Relieving Stress & Anxiety with Nutrition & Exercise

November 29, 2011


‘1 in 4 people will experience a mental health problem in any given year.’ by Mind

Women who work full-time and have children under 13 report the greatest stress worldwide.

Nearly one in four mothers who work full-time and have children under 13 feel stress every day.

Globally, 23% of women executives and professionals and 19% of their male peers say they feel ‘super-stressed.’

The mind and body as one

When the mind feels an emotion, the body creates a reaction. For example, when we feel embarrassed, our face may flush red as blood surges to the surface of the skin, without our control. Unfortunately when we feel negative or distressing emotions, our body produces unhealthy reactions by releasing stress hormones, suppressing the optimal functioning of organs and systems in the body, such as the immune and digestive system, and causing tension and rigidity in muscles and joints leading to pain and poor function. If the body is bombarded with stress related stimulus for a prolonged period of time or at frequent intervals, our risk of suffering chronic conditions and disease is significantly increased. This in part, is caused by an imbalance in the sympathetic and parasympathetic systems that are vital to the health and optimal function of the human body. Modern day living is becoming faster and faster paced, people are working longer hours, have more responsibilities and live in times of uncertainty. Thankfully there are steps we can take to help us cope and our bodies better function.


- Follow a low GI diet and keep blood sugars steady. When blood sugar levels dip too low, adrenal hormones begin to rise.

- Reduce caffeine and stimulants in the diet, especially in the evening. Let the nerves calm and allow the body to unwind and recover from the day. Studies have shown coffee drinkers take twice as long to fall asleep and sleep on average 2 hours less a night than non coffee drinkers.

- Avoid alcohol as although it initially relaxes the body, feelings of anxiety are merely temporarily suppressed and after-effects of alcohol can enhance and even create feelings of stress and anxiety.

- Folic acid, B6, Vitamin C and Tryptophan are nutrients that create the building blocks for the brain to make serotonin. Tryptophan can be found in chicken, cheese, tuna, tofu, eggs, nuts, seeds and milk. Eating these foods and nutrients can help control anxiety and stress levels and induce good sleeping habits. Lettuce and oats are also associated with inducing sleep.

- Supplementation of a multi-vitamin that contains 200mg folic acid, 20mg of vitamin B6, 10mg of Zinc and 100mg of Vitamin C can supply the brain with the nutrients it needs to turn Tryptophan into Serotonin and Melatonin. But all of these nutrients can be sourced from foods in the diet if preferred.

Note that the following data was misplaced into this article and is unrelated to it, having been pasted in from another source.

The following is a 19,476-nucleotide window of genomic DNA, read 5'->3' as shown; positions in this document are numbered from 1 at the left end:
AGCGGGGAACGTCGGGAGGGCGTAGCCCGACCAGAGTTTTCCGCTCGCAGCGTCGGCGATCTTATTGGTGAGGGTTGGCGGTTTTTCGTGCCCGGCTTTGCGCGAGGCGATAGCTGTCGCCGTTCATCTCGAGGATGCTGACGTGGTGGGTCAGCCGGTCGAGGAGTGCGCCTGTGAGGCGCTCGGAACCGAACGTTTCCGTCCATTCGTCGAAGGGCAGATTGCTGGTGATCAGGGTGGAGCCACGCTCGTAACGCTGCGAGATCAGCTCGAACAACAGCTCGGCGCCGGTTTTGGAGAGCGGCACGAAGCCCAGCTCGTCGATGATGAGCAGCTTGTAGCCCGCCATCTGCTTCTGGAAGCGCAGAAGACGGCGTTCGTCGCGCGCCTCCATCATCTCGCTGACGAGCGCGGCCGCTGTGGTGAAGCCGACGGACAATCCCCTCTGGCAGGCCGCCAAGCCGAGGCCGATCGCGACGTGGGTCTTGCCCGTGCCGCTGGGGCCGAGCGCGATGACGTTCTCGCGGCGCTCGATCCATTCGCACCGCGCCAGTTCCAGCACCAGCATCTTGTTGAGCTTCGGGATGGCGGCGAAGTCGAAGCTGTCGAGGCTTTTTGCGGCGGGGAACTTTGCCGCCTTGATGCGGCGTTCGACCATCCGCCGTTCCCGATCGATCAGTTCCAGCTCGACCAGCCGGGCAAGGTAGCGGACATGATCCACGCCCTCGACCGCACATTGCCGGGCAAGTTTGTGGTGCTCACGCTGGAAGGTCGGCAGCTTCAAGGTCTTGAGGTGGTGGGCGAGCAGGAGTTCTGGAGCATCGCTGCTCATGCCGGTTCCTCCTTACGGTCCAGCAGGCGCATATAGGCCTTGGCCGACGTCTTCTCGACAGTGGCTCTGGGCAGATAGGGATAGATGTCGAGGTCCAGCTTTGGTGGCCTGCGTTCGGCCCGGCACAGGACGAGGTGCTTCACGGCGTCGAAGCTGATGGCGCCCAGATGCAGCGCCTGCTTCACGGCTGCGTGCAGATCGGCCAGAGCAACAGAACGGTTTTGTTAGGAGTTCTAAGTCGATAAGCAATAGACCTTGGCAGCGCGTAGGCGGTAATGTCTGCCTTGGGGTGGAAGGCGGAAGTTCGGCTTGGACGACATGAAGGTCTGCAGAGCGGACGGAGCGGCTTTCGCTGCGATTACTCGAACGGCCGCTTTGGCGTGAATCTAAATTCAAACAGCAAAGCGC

- Calcium and magnesium are minerals that calm. Magnesium can be found in almonds, cashew nuts, brewer’s yeast, buckwheat, brazil nuts, peanuts, pecan nuts, cooked beans, garlic, raisins, green peas, potato skin and crab, Calcium rich foods are real dairy products, almonds, brewer’s yeast, parsley, globe artichoke, prunes, pumpkin seeds, cooked dried beans, cabbage and seafood.

- The herb commonly known as Valerian, can be useful for sleep disorders, nervous over activity and anxiety.

- The chamomile flower, Matricaria recutita, is a mild sedative and relaxant and can help ease mild anxiety and nervous stress that can be associated with indigestion, inflamed skin and poor sleep. Drink a cup an hour before bed. Chamomile tea can be given to children from 6 months upwards to encourage relaxation and sleep during episodes of change such as teething.

- Exercise and yoga can help reduce levels of stress and anxiety and improve sleep quality. Avoid exercise late in the evening as this can energise the body and make it harder to sleep. Stretching and relaxing forms of yoga, pilates and movement therapy can also be calming, reduce muscle tension, release toxins helping reduce pain, inflammation and promote recovery.

This Forward Bend calms the brain and eases stress and mild depression.It reduces fatigue and anxiety. Physical benefits include that it stimulates the liver, kidneys and improves digestion. It can help relieve headaches and insomnia, and symptoms associated with the menopause. The pose stretches the hamstrings, calves and hips whilst strengthening the quads and knees. It also has theraputic applications for high blood pressure, asthma, infertility, osteoporosis, and sinusitus.

Hellmut W.A Karle, ‘Hypnotherapy a Practical Handbook.’

Patrick Holford & Jerome Burne, ‘Food is better medicine than drugs.’

Michael Heap and Windy Dryden, ‘Hypnotherapy – a handbook.’

Patrick Holford, ‘The Optimum Nutrition Bible.’

James Wong, ‘Grow your own Drugs.’

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